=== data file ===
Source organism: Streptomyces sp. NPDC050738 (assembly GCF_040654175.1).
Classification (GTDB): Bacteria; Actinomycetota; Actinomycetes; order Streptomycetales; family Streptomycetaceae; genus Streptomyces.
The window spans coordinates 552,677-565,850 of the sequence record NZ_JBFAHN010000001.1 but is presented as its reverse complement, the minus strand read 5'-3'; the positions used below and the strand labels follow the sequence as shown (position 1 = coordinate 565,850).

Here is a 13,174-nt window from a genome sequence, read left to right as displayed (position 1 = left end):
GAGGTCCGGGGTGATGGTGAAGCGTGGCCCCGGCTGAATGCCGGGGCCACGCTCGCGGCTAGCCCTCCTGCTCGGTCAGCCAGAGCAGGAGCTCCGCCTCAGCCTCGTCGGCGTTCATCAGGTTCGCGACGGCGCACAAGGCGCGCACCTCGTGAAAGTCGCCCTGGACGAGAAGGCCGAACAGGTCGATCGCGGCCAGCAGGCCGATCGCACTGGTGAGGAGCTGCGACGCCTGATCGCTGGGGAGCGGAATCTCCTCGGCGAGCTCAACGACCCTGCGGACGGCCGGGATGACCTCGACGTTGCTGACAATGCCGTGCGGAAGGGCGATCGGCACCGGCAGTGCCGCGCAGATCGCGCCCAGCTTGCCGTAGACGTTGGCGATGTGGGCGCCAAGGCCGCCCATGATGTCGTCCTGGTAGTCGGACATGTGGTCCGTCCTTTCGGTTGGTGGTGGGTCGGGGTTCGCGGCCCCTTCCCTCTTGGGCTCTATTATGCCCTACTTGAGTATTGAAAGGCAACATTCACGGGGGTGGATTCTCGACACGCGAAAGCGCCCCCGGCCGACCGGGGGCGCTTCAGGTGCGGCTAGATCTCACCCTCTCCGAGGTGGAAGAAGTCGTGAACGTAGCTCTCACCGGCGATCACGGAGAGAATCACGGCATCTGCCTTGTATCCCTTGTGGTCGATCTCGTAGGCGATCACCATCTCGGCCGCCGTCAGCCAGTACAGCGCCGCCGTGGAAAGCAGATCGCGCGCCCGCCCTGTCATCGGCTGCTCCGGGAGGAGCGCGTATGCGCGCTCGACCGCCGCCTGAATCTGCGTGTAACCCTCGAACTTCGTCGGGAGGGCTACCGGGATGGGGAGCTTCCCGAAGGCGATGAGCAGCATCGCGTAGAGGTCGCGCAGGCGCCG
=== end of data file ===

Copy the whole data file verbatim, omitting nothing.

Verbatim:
Source organism: Streptomyces sp. NPDC050738 (assembly GCF_040654175.1).
Classification (GTDB): Bacteria; Actinomycetota; Actinomycetes; order Streptomycetales; family Streptomycetaceae; genus Streptomyces.
The window spans coordinates 552,677-565,850 of the sequence record NZ_JBFAHN010000001.1 but is presented as its reverse complement, the minus strand read 5'-3'; the positions used below and the strand labels follow the sequence as shown (position 1 = coordinate 565,850).

Here is a 13,174-nt window from a genome sequence, read left to right as displayed (position 1 = left end):
GAGGTCCGGGGTGATGGTGAAGCGTGGCCCCGGCTGAATGCCGGGGCCACGCTCGCGGCTAGCCCTCCTGCTCGGTCAGCCAGAGCAGGAGCTCCGCCTCAGCCTCGTCGGCGTTCATCAGGTTCGCGACGGCGCACAAGGCGCGCACCTCGTGAAAGTCGCCCTGGACGAGAAGGCCGAACAGGTCGATCGCGGCCAGCAGGCCGATCGCACTGGTGAGGAGCTGCGACGCCTGATCGCTGGGGAGCGGAATCTCCTCGGCGAGCTCAACGACCCTGCGGACGGCCGGGATGACCTCGACGTTGCTGACAATGCCGTGCGGAAGGGCGATCGGCACCGGCAGTGCCGCGCAGATCGCGCCCAGCTTGCCGTAGACGTTGGCGATGTGGGCGCCAAGGCCGCCCATGATGTCGTCCTGGTAGTCGGACATGTGGTCCGTCCTTTCGGTTGGTGGTGGGTCGGGGTTCGCGGCCCCTTCCCTCTTGGGCTCTATTATGCCCTACTTGAGTATTGAAAGGCAACATTCACGGGGGTGGATTCTCGACACGCGAAAGCGCCCCCGGCCGACCGGGGGCGCTTCAGGTGCGGCTAGATCTCACCCTCTCCGAGGTGGAAGAAGTCGTGAACGTAGCTCTCACCGGCGATCACGGAGAGAATCACGGCATCTGCCTTGTATCCCTTGTGGTCGATCTCGTAGGCGATCACCATCTCGGCCGCCGTCAGCCAGTACAGCGCCGCCGTGGAAAGCAGATCGCGCGCCCGCCCTGTCATCGGCTGCTCCGGGAGGAGCGCGTATGCGCGCTCGACCGCCGCCTGAATCTGCGTGTAACCCTCGAACTTCGTCGGGAGGGCTACCGGGATGGGGAGCTTCCCGAAGGCGATGAGCAGCATCGCGTAGAGGTCGCGCAGGCGCCG